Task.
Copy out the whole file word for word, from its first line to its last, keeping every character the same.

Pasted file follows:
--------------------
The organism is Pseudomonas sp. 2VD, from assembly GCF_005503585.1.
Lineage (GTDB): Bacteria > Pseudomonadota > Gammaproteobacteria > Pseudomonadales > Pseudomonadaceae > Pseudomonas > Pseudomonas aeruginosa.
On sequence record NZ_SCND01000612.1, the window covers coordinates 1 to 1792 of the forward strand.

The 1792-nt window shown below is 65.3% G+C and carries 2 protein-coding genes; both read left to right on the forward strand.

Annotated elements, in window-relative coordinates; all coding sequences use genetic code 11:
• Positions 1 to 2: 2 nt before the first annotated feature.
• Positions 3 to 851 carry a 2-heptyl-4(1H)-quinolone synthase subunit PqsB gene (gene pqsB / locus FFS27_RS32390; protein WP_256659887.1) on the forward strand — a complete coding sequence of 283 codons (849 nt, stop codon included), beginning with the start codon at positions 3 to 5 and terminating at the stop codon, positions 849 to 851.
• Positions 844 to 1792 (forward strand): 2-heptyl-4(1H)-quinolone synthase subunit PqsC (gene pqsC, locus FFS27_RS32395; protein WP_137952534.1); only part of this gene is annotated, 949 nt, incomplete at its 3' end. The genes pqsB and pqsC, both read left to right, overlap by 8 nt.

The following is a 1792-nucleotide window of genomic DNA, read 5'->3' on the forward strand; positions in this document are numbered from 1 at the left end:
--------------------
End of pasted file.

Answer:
The organism is Pseudomonas sp. 2VD, from assembly GCF_005503585.1.
Lineage (GTDB): Bacteria > Pseudomonadota > Gammaproteobacteria > Pseudomonadales > Pseudomonadaceae > Pseudomonas > Pseudomonas aeruginosa.
On sequence record NZ_SCND01000612.1, the window covers coordinates 1 to 1792 of the forward strand.

The 1792-nt window shown below is 65.3% G+C and carries 2 protein-coding genes; both read left to right on the forward strand.

Annotated elements, in window-relative coordinates; all coding sequences use genetic code 11:
• Positions 1 to 2: 2 nt before the first annotated feature.
• Positions 3 to 851 carry a 2-heptyl-4(1H)-quinolone synthase subunit PqsB gene (gene pqsB / locus FFS27_RS32390; protein WP_256659887.1) on the forward strand — a complete coding sequence of 283 codons (849 nt, stop codon included), beginning with the start codon at positions 3 to 5 and terminating at the stop codon, positions 849 to 851.
• Positions 844 to 1792 (forward strand): 2-heptyl-4(1H)-quinolone synthase subunit PqsC (gene pqsC, locus FFS27_RS32395; protein WP_137952534.1); only part of this gene is annotated, 949 nt, incomplete at its 3' end. The genes pqsB and pqsC, both read left to right, overlap by 8 nt.

The following is a 1792-nucleotide window of genomic DNA, read 5'->3' on the forward strand; positions in this document are numbered from 1 at the left end: